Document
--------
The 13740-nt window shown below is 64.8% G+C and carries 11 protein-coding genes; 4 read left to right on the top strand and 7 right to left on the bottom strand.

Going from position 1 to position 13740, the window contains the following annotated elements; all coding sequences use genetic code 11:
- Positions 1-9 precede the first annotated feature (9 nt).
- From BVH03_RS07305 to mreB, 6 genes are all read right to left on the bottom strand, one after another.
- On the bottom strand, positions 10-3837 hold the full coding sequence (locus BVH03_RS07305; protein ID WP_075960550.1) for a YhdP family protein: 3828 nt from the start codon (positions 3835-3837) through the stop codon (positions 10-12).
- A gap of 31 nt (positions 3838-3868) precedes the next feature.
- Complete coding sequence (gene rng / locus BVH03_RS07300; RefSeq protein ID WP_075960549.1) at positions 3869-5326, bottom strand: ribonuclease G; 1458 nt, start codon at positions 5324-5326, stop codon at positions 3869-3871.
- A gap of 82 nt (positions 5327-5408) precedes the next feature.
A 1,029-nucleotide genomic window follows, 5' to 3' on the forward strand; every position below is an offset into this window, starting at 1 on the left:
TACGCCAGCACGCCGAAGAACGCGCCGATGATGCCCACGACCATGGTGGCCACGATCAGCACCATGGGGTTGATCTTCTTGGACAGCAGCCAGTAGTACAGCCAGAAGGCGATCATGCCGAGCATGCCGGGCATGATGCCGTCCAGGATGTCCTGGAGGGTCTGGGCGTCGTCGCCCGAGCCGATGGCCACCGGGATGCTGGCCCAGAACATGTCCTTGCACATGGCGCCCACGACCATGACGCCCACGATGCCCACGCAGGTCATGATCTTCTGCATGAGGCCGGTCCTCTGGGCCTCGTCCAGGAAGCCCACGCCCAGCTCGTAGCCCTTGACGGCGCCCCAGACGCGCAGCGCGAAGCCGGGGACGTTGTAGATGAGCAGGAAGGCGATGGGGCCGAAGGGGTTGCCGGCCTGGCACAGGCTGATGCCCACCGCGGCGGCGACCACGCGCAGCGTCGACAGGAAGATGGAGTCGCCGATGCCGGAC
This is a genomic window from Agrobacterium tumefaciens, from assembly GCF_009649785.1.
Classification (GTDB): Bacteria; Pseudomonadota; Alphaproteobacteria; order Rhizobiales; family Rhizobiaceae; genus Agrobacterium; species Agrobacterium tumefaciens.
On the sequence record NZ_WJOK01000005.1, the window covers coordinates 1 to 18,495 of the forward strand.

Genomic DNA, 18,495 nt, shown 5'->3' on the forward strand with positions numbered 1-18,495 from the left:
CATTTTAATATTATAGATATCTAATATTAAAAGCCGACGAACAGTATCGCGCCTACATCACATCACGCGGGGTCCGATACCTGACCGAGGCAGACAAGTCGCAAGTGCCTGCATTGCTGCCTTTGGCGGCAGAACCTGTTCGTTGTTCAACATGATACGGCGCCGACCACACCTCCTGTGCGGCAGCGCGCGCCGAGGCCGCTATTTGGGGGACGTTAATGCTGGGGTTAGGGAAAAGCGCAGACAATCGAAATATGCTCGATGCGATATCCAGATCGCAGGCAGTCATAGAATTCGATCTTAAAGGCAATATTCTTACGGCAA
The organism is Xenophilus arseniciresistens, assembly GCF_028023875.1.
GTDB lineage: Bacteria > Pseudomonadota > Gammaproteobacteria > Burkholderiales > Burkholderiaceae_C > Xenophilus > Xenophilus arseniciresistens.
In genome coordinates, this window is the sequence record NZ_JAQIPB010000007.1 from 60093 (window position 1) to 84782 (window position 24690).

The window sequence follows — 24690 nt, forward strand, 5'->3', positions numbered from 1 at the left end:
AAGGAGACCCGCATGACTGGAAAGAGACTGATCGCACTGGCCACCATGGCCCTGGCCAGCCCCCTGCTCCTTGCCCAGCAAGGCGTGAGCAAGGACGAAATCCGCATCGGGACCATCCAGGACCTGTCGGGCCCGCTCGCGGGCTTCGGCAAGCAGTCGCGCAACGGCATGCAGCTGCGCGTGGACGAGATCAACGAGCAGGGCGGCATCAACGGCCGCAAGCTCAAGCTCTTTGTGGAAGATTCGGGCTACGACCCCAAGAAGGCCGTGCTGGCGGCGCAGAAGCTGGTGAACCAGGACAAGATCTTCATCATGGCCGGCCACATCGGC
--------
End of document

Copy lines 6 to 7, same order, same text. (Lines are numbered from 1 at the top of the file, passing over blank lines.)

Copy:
- A gap of 31 nt (positions 3838-3868) precedes the next feature.
- Complete coding sequence (gene rng / locus BVH03_RS07300; RefSeq protein ID WP_075960549.1) at positions 3869-5326, bottom strand: ribonuclease G; 1458 nt, start codon at positions 5324-5326, stop codon at positions 3869-3871.